Exercises to Help 'Tech Neck'
From VOA Learning English, this is the Health & Lifestyle report.
When we do the same movements with our bodies over and over again, we overuse some muscles. And that overuse can lead to strain and injury.
Sometimes those problems can come from doing sports. But exercise professionals say they are now seeing another cause for muscle problems: hand-held technology devices.
Staring down at your phone or tablet for long periods of time puts great tension on your neck and spine. Many people who use tech devices also hunch their shoulders forward. Experts say this posture puts strain on the entire upper body.
Muscle strain linked to hand-held technology has become such a common condition that it now has a name: tech neck.
Kimberly Fielding, an exercise teacher in New York City, explains that constantly looking down at our devices creates an unnatural curve in our spine. This can cause nerve pain and other problems.
"A lot of the curves of the neck can change, so instead of the cervical spine going inward, the curve can be a little bit different and it causes nerve pain and herniation(s) and different muscle tension headaches -- different things that really can reduce quality of life."
How do you know if you have tech neck?
Common symptoms of tech neck are neck pain, loss of feeling in your hands and fingers, headaches -- both mild and severe -- and poor posture. In the worst cases of tech neck, you can lose the strength in your hands and fingers.
Fielding noticed that many of her clients were coming to her for help with this “forward head posture.” So, she created a class to directly address the problem of tech neck.
The class uses different exercises to release tension in the upper body and strengthen back and neck muscles. The class also works on breathing and posture.
For a quick fix, Fielding has a simple suggestion -- hold your phone at eye level.
"You can see the eye line change right away. So the gaze is horizontal now, and they're very aligned."
A student of Fielding, Yasmin Venable, says the exercises have helped her release tension.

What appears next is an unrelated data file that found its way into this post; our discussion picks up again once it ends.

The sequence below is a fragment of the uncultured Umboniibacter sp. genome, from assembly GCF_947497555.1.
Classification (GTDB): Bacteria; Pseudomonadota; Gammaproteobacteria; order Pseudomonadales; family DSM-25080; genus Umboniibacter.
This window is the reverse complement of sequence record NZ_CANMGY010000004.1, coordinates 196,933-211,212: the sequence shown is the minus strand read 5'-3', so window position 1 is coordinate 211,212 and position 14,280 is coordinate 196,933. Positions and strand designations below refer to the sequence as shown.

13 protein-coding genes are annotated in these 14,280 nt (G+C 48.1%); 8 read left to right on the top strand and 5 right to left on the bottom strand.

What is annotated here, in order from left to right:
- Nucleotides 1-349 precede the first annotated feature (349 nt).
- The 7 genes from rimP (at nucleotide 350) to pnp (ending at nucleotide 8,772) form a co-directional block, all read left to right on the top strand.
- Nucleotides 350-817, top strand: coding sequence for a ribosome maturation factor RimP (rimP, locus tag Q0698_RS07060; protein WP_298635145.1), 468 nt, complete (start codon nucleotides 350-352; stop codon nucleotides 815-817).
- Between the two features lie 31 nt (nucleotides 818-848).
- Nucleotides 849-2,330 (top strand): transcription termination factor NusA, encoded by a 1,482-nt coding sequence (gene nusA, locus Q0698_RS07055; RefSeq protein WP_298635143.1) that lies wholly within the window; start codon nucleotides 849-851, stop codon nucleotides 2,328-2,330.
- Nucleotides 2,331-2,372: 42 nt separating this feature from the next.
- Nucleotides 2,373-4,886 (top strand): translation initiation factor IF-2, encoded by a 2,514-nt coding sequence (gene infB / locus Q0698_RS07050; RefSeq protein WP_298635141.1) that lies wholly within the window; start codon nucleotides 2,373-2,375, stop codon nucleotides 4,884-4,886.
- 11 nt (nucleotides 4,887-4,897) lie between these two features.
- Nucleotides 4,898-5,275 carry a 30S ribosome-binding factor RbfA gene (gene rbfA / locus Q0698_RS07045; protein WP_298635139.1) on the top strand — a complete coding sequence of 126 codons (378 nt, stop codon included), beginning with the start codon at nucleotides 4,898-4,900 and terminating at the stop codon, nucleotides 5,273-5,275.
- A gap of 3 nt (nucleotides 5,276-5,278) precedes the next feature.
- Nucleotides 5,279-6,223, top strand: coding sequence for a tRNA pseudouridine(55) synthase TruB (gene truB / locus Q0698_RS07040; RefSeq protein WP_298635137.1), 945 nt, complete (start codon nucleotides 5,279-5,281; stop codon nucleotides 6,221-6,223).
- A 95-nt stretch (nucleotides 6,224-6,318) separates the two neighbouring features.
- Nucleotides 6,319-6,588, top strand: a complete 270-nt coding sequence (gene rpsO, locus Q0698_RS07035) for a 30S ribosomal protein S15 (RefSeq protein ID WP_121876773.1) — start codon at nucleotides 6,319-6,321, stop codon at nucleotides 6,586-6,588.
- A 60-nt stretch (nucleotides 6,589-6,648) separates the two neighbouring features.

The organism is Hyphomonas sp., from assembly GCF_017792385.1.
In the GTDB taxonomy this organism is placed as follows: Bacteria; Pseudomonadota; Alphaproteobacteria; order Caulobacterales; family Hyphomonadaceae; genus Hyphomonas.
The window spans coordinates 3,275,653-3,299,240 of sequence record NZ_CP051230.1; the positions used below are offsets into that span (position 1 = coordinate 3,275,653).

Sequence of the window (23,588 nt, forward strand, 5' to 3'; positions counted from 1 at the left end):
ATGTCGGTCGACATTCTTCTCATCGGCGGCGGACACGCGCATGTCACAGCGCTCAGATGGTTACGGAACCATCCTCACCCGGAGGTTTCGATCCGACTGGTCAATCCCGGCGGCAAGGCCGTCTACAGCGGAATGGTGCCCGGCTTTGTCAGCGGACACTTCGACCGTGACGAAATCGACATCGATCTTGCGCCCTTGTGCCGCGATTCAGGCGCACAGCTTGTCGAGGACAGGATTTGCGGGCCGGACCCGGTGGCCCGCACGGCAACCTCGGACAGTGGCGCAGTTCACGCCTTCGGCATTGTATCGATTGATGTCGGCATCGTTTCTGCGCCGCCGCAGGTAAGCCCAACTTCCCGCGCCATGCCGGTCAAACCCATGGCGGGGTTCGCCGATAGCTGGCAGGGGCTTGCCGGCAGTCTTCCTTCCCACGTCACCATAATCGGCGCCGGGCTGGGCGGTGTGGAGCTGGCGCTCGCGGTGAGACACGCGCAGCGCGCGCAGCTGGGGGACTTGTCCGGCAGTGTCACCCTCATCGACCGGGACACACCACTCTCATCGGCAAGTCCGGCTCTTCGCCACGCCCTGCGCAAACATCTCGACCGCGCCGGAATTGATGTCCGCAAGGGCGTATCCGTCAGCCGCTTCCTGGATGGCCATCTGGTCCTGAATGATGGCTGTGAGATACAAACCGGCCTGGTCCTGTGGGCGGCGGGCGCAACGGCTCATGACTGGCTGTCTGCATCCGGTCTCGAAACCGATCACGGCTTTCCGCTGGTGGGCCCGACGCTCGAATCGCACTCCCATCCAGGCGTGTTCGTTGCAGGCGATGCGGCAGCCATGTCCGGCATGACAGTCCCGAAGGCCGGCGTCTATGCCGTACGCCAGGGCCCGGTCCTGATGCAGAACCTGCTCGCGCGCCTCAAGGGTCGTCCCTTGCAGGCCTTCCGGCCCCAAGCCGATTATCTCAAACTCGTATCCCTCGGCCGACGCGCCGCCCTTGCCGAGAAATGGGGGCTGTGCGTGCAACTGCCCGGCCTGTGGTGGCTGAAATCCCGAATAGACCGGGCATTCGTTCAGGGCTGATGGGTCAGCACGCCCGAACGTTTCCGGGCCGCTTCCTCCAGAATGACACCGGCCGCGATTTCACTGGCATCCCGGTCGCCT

"I feel like I used to carry a lot of tension, especially in my upper arms and have like this, 'ehh' feeling and now I feel like . . . I have a neck now!"
Fielding says these exercises may feel uncomfortable in the beginning because the neck muscles may have become weak.
"It's a little uncomfortable, but it's because those muscles a lot times, right, are so weak from being overstretched and being in this other position."
What can you do?
However, you don’t need to take a class like Fielding’s. You can take simple steps to improve tech neck.
Take breaks from using your technology. Stand up and stretch your legs often. Also, give your eyes a break by closing them throughout the day.
Move your eyes to the screen not your neck, head or shoulders.
Do neck exercises. Experts at the website Spine Universe recommend these three neck stretches.
1. Chin Stretch
Move your chin towards your chest. Hold for 5 seconds. The stretch should feel comfortable from your neck to the base of your skull. Repeat 10 times.
2. Side Tilt
Tilt your head to the right. Bring your ear close to the shoulder. Hold for 20 seconds. Bring your head back to center, and then tilt it to the left, again holding for 20 seconds. Repeat 3-5 times on each side.
3. Side-to-Side Head Rotation
Rotate your chin towards your right shoulder. Hold for 20 seconds. Bring your head back to the center, and then rotate it to the left, again holding for 20 seconds. Repeat 3-5 times on each side.
And if your tech neck symptoms get worse, see a health care professional.
And that’s the Health & Lifestyle report. I’m Anna Matteo.
Tina Trinh reported this story for VOA News in New York. Anna Matteo adapted it for Learning English and added additional reporting from several websites. Kelly Jean Kelly was the editor.
Do you or someone you know have tech neck? Let us know in the Comments Section.
Words in This Story
hunch – v. to bend your body forward and down so that your back is rounded
curve – v. to turn or change from a straight line, shape, or path to a smooth, rounded one
inward – adv. toward the inside of something
herniation – n. abnormal protrusion of an organ or other body structure through a defect or natural opening in a covering membrane, muscle, or bone
posture – n. the way in which your body is positioned when you are sitting or standing
horizontal – adj. positioned from side to side rather than up and down : parallel to the ground
align – v. to arrange things so that they form a line or are in proper position
tilt – v. to move (your head, chin, etc.) up, down, or to one side
rotate – v. to move or turn in a circle